The curator's current exhibition reflects on Christian Braum’s early naughties ‘Eye Infection’ with a wink, and a nod to our contemporary moment

From 2001 to 2002, Amsterdam’s Stedelijk Museum presented Eye Infection, a landmark exhibition curated by Christian Braum. A critical success, the show featured work by five artists: Mike Kelley, Robert Crumb, Jim Nutt, Peter Saul, and H.C. Westermann. The only common thread between the works, according to a catalog description, is that they “are not for the faint-hearted or soft-eyed, but for the pop-culture aficionado, the surreptitious comics reader, the humorist, the eccentric, and, of course, the follower of contemporary art.” More than garish pieces of art, each work stood as a response to the tumultuous times during which they were created.

Nearly a quarter century later, art-world multihyphenate Robert Storr—whose previous job titles include senior curator in MoMA’s sculpture and art department, and dean of the Yale School of Art—revisits the nascence of Eye Infection with Retinal Hysteria, currently on view at downtown New York gallery Venus Over Manhattan’s two locations on Great Jones Street until January 6, 2024.

“Whether crisis and chaos prompt hysteria in artists, or whether it is more a matter of how they trigger audience reception within the general public, is a question for professors,” wrote Storr in the show’s official statement. “I am interested in experience — at its height.” Hysteria is defined by the Oxford Dictionary as “exaggerated or uncontrollable emotion or excitement,” culminating in Storr’s affinity for the extreme with his curatorial taste. The exhibition features a selection of works by 40 artists, including Raymond Pettibon, Jamian Juliano-Villani, Mark Greenwold, John Waters, Chibuike Uzoma, as well as three of the artists from Eye Infection: Crumb, Nutt, and Saul, who show humanity in its wildest, rawest moments—with audiences’ vision dilated into the melee of this contemporary moment, beyond the art itself.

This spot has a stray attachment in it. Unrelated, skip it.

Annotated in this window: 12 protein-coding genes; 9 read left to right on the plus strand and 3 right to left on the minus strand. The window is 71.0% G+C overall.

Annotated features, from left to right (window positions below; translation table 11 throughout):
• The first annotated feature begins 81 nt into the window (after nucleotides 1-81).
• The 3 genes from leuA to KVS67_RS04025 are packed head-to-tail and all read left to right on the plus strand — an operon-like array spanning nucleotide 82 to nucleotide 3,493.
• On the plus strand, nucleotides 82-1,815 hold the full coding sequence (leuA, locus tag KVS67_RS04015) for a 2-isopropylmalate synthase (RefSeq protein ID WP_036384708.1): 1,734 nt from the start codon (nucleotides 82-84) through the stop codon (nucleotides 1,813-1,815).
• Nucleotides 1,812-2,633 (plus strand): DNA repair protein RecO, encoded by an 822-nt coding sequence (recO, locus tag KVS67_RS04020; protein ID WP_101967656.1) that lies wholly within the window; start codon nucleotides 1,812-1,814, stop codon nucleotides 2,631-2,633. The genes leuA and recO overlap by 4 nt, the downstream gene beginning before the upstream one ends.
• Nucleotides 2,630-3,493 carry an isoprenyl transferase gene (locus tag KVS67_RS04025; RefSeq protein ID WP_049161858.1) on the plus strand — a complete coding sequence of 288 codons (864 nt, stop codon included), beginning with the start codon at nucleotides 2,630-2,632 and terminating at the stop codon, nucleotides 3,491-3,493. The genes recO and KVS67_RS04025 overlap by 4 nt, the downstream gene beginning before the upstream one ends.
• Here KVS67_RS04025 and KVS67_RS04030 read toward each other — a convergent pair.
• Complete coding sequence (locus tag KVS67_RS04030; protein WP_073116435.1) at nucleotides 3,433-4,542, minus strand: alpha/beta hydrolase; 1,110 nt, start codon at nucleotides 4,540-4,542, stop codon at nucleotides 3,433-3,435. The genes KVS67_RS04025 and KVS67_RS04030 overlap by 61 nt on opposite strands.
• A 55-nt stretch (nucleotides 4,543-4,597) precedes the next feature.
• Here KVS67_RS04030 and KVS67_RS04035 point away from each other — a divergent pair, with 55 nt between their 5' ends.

Each collection spread across Venus Over Manhattan’s two locations are frenzied in their own way. Kara Walker’s Epoch Fail is the opposite of her meticulously neat cut-out silhouettes—like African’t at the Broad in Los Angeles—that depict exaggerated contours of the antebellum era. The central figure in her piece Epoch Fail both shocks, and takes the role of symbolizing the racial turmoil of 2020, the year in which it was created. Saul, one of the Eye Infection artists, contributes a new painting of a man getting his face stomped on as he grabs a coin from a pile of money. He thinks, “LIFE IS TUFF!” (as seen in a comic-y bubble), capturing the precarious state of the global economy with housing shortages, and exorbitant inflation rates.

“The 1960s were when the American dream dropped its transmission, threw an axle, and then burst into flames,” wrote Storr in the exhibition’s catalog essay. The same can be said for the present. We’ve recently experienced the COVID-19 pandemic, mass shootings, hate crimes, and wars, among raging unemployment, a higher cost of living, and all the other assorted crises taking place at the moment. Just as life feels too much at times, these works do as well. Jim Shaw’s depiction of Trump in the middle of a pair of hurricanes reflects the disarray that once surrounded the (currently indicted) former President’s time in office; Deborah Kass’s Emergency, a minimal work consisting of four squares in red, white, blue and yellow are each illuminated by the word ‘EMERGENCY’ at the top, as if to signal danger.

While the artists’ styles range as vastly as their ages (the youngest artist is 32 and the oldest is 89), the common thread throughout Retinal Hysteria is a critical lens through which the calamity current events may be viewed.

Storr laments on perhaps the most salient thought of the present: “There’s a phrase from [H.C.] Westermann which is ‘a country going nuts,’ which was about the country in the ’60s and early ’70s. This country goes nuts every 10 to 12 years. It’s never gone as nuts as it is now, at least not since the Civil War.”